AI systems are are already having a far-reaching impact in our lives. They’re increasingly being used to monitor and identify us in public spaces, predict our likelihood of criminality, re-direct policing and immigration control to already over-surveilled areas, facilitate violations of the right to claim asylum, predict our emotions and categorise us. They are also used to make crucial decisions about us, for example who gets to access welfare schemes.
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Without proper regulation, these will exacerbate existing societal harms of mass surveillance, structural discrimination, and centralised power of large technology companies.
The AI Act is a crucial opportunity to regulate this technology and to prioritise people’s rights over profits. Through this legislation, the EU must ensure that AI development and use is accountable, publicly transparent, and that people are empowered to challenge harms:
- Empower affected people by upholding a framework of accountability, transparency, accessibility and redress
This includes requiring fundamental rights impact assessment before deploying high-risk AI systems, registration of high-risk systems in a public database, horizontal and mainstreamed accessibility requirements for all AI systems, a right for lodging complaints when people’s rights are violated by an AI system, and a right to representation and rights to effective remedies.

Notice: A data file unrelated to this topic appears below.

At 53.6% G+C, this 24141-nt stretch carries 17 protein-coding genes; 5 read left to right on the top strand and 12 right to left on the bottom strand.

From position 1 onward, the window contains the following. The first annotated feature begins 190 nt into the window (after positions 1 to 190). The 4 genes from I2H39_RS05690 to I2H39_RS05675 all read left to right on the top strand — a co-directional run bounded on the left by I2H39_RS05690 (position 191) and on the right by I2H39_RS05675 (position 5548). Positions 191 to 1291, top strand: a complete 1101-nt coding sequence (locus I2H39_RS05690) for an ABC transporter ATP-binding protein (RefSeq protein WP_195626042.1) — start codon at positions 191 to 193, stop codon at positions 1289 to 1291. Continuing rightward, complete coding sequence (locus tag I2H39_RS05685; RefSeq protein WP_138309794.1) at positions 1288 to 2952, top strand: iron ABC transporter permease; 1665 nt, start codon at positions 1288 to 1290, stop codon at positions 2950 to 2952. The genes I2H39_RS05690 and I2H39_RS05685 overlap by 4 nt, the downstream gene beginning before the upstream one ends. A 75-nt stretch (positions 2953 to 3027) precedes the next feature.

- Limit harmful and discriminatory surveillance by national security, law enforcement and migration authorities
When AI systems are used for law enforcement, security and migration control, there is an even greater risk of harm and violations of fundamental rights, especially for already marginalised communities. There need to be clear red lines for such use to prevent harms. This includes bans on all types of remote biometric identification, predictive policing systems, individual risk assessments and predictive analytic systems in migration contexts.
- Push back on Big Tech lobbying and remove loopholes that undermine the regulation
For the AI Act to be effectively enforced, negotiators need to push back against Big Tech’s lobbying efforts to undermine the regulation. This is especially important when it comes to risk-classification of AI systems. This classification needs to be objective and must not leave room for AI developers to self-determine whether their systems are ‘significant’ enough to be classified as high-risk and require legal scruity. Tech companies, with their profit-making incentives, will always want to under-classify their own AI systems.